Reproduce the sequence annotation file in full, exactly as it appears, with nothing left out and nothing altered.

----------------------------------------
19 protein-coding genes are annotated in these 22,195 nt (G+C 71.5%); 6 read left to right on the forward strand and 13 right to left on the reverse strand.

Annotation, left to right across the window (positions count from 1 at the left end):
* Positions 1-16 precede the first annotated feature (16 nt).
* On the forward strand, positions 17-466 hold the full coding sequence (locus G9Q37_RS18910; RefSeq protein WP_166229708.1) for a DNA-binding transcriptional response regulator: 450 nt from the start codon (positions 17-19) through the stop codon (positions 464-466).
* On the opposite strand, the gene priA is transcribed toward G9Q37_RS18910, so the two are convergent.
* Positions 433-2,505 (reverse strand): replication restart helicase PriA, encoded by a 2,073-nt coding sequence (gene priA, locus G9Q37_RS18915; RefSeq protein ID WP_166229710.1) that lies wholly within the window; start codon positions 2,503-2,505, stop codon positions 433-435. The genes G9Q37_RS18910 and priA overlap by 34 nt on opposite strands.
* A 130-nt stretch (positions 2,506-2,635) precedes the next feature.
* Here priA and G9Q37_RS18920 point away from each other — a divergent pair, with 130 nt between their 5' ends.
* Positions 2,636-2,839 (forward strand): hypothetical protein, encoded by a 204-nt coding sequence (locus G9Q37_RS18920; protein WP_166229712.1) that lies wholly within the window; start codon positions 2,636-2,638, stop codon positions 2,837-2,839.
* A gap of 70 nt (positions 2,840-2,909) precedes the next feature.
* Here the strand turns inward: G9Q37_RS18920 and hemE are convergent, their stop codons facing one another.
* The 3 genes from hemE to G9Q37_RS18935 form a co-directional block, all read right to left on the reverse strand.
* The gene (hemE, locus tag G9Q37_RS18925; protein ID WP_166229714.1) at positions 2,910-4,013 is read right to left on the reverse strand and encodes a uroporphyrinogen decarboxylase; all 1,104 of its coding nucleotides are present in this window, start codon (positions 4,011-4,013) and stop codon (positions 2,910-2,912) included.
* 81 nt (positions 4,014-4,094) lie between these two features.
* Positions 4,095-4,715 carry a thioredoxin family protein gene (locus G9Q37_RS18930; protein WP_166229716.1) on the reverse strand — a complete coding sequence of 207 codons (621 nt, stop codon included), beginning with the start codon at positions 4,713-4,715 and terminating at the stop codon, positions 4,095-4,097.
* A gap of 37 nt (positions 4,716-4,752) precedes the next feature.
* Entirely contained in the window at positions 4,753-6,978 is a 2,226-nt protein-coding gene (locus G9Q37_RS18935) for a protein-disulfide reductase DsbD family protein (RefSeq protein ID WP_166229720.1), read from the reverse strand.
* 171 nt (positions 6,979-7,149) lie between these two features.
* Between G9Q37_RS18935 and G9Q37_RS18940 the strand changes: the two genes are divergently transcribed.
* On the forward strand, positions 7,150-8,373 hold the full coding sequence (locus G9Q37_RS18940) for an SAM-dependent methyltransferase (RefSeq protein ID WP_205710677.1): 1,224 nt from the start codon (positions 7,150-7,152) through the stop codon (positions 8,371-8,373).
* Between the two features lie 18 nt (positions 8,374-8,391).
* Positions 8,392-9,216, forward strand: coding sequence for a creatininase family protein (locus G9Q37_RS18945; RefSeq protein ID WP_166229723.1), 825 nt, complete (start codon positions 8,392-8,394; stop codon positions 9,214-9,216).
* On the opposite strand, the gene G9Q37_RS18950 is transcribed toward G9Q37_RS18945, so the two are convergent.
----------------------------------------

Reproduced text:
19 protein-coding genes are annotated in these 22,195 nt (G+C 71.5%); 6 read left to right on the forward strand and 13 right to left on the reverse strand.

Annotation, left to right across the window (positions count from 1 at the left end):
* Positions 1-16 precede the first annotated feature (16 nt).
* On the forward strand, positions 17-466 hold the full coding sequence (locus G9Q37_RS18910; RefSeq protein WP_166229708.1) for a DNA-binding transcriptional response regulator: 450 nt from the start codon (positions 17-19) through the stop codon (positions 464-466).
* On the opposite strand, the gene priA is transcribed toward G9Q37_RS18910, so the two are convergent.
* Positions 433-2,505 (reverse strand): replication restart helicase PriA, encoded by a 2,073-nt coding sequence (gene priA, locus G9Q37_RS18915; RefSeq protein ID WP_166229710.1) that lies wholly within the window; start codon positions 2,503-2,505, stop codon positions 433-435. The genes G9Q37_RS18910 and priA overlap by 34 nt on opposite strands.
* A 130-nt stretch (positions 2,506-2,635) precedes the next feature.
* Here priA and G9Q37_RS18920 point away from each other — a divergent pair, with 130 nt between their 5' ends.
* Positions 2,636-2,839 (forward strand): hypothetical protein, encoded by a 204-nt coding sequence (locus G9Q37_RS18920; protein WP_166229712.1) that lies wholly within the window; start codon positions 2,636-2,638, stop codon positions 2,837-2,839.
* A gap of 70 nt (positions 2,840-2,909) precedes the next feature.
* Here the strand turns inward: G9Q37_RS18920 and hemE are convergent, their stop codons facing one another.
* The 3 genes from hemE to G9Q37_RS18935 form a co-directional block, all read right to left on the reverse strand.
* The gene (hemE, locus tag G9Q37_RS18925; protein ID WP_166229714.1) at positions 2,910-4,013 is read right to left on the reverse strand and encodes a uroporphyrinogen decarboxylase; all 1,104 of its coding nucleotides are present in this window, start codon (positions 4,011-4,013) and stop codon (positions 2,910-2,912) included.
* 81 nt (positions 4,014-4,094) lie between these two features.
* Positions 4,095-4,715 carry a thioredoxin family protein gene (locus G9Q37_RS18930; protein WP_166229716.1) on the reverse strand — a complete coding sequence of 207 codons (621 nt, stop codon included), beginning with the start codon at positions 4,713-4,715 and terminating at the stop codon, positions 4,095-4,097.
* A gap of 37 nt (positions 4,716-4,752) precedes the next feature.
* Entirely contained in the window at positions 4,753-6,978 is a 2,226-nt protein-coding gene (locus G9Q37_RS18935) for a protein-disulfide reductase DsbD family protein (RefSeq protein ID WP_166229720.1), read from the reverse strand.
* 171 nt (positions 6,979-7,149) lie between these two features.
* Between G9Q37_RS18935 and G9Q37_RS18940 the strand changes: the two genes are divergently transcribed.
* On the forward strand, positions 7,150-8,373 hold the full coding sequence (locus G9Q37_RS18940) for an SAM-dependent methyltransferase (RefSeq protein ID WP_205710677.1): 1,224 nt from the start codon (positions 7,150-7,152) through the stop codon (positions 8,371-8,373).
* Between the two features lie 18 nt (positions 8,374-8,391).
* Positions 8,392-9,216, forward strand: coding sequence for a creatininase family protein (locus G9Q37_RS18945; RefSeq protein ID WP_166229723.1), 825 nt, complete (start codon positions 8,392-8,394; stop codon positions 9,214-9,216).
* On the opposite strand, the gene G9Q37_RS18950 is transcribed toward G9Q37_RS18945, so the two are convergent.